A woman who was a grad assistant in a class I once took confessed to us that she’d burst out laughing in the previous section when, in the midst of a dialogue about the source of ethics, she queried a student: “So you’re a relativist, then?” To which he replied: “Absolutely!”
I mention this because a review in the new Weekly Standard of the new book Neoconservatism: Why We Need It devotes both its title and a significant chunk of the review itself to inveighing “Against Relativism.” As I’ve probably said in this space before, this is a somewhat befuddling straw man for conservatives to take up precisely because it’s so rare on the ground. In fact, because it’s arguably a self-undermining doctrine, even the relatively few folks who self-describe as relativists usually aren’t. The more common sort, I think, really just believe in an excessively strong meta-principle of extreme toleration, such that a variety of conflicting local norms should all be accepted. Everyone is this sort of relativist in at least some areas. Most of us think, for example, that it’s right to punish someone for driving on the left side of the road in the United States, but not in Britain, because each local norm in context satisfies the higher-order norm “minimize unnecessary fatalities.” After all, “tolerate differences in norms,” at least up to a point, is itself a norm being offered up as universally desirable. The other sort of self-described “relativist” is actually just a moral skeptic, who doesn’t so much think all moral codes are “equally valid,” but rather just denies that there are any genuinely moral codes: There are only just local taboos. Describing these as “equally valid” would be a kind of category error, like describing turnips as “equally true” or sonatas as “equally viscous.” This sort of view is held by a tiny, tiny minority of highly educated people, and sociopaths.
Anyway, most of the people conservatives want to describe as relativists are neither of these. It’s just that if you take the position that, say, gay people ought not to be stigmatized, people convinced they have a monopoly on morality will jump to the conclusion you reject any universal morality, when you’re actually advancing the affirmative, first-order moral proposition: “There is, in fact, nothing morally wrong with homosexuality.” In cross-cultural contexts, I think what they often mean (though here I suspect they’re more apt to be mistaken) is something like: “People should have the institutions that will, on the whole, make them happy—and these might be different for people raised in different cultures, which cultivate different psychological dispositions, varying degrees of need for autonomy or connectedness, and so on.”
So, to paraphrase Tim Curry in Clue, relativism is just a red herring. In more ways than one, come to think of it, since the harping on relativism flows out of a discussion of Leo Strauss, and the link sometimes made between his influence on neocon intellectuals and the march to war in Iraq. All the reviewer has to say on this front is that Strauss “did not promulgate a political program or advocate particular policies.” Which is true: Nowhere in Natural Right and History is there a plan for invading Iraq, nor (as far as I know) had anyone suggested as much. But this dodges the point. A lot of neocons do seem to have extracted from Strauss the doctrine that, as Irving Kristol has put it on the subject of evolution:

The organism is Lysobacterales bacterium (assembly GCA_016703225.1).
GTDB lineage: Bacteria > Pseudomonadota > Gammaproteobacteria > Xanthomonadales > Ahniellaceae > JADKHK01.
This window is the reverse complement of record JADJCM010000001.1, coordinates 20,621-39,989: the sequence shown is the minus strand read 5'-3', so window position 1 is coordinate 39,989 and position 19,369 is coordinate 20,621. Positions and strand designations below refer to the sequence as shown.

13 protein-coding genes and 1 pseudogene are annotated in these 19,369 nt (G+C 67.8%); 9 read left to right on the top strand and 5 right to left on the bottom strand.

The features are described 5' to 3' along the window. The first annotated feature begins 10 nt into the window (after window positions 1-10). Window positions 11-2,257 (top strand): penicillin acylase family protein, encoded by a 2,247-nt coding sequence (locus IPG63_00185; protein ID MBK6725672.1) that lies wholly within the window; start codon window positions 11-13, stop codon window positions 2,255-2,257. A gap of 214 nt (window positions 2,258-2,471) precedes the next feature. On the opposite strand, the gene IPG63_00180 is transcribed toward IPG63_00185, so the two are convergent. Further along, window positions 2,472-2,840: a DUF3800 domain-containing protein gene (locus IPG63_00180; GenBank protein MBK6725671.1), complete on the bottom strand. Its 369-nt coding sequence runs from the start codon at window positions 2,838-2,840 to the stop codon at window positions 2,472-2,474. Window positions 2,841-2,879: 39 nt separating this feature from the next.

There are truths appropriate for children; truths that are appropriate for students; truths that are appropriate for educated adults; and truths that are appropriate for highly educated adults, and the notion that there should be one set of truths available to everyone is a modern democratic fallacy.
It became glaringly obvious a while back that the administration’s brain trust became committed to a war in Iraq as part of a geostrategic campaign of political transformation in the Middle East; that they determined the public would not back a war on these grounds: and that it was decided to sell the war on the strength of the WMD rationale instead, with intelligence operating like a debater’s research, gathering points to make a case. Would Strauss personally have endorsed this? Who knows? But his soi-disant intellectual heirs seem to have glommed on to a version of his ideas that licenses artfully deceiving a citizenry for its own long-term good. It’s interesting that the reviewer doesn’t seem to want to rebut this charge so much as avoid it. One glimmer of hope, though, emerges from the suggestion that the next step for neoconservatism is to consider “what lessons from the neoconservative critique of social engineering at home can be applied to the program for promoting liberty and democracy abroad?” Good question. Not, alas, one neocons seem eager to take up yet if Bill Kristol’s flat-out insane editorial in the same issue is any indication. If anything, alas, it seems more likely that their optimism about social engineering abroad has made them more sanguine about its domestic prospects.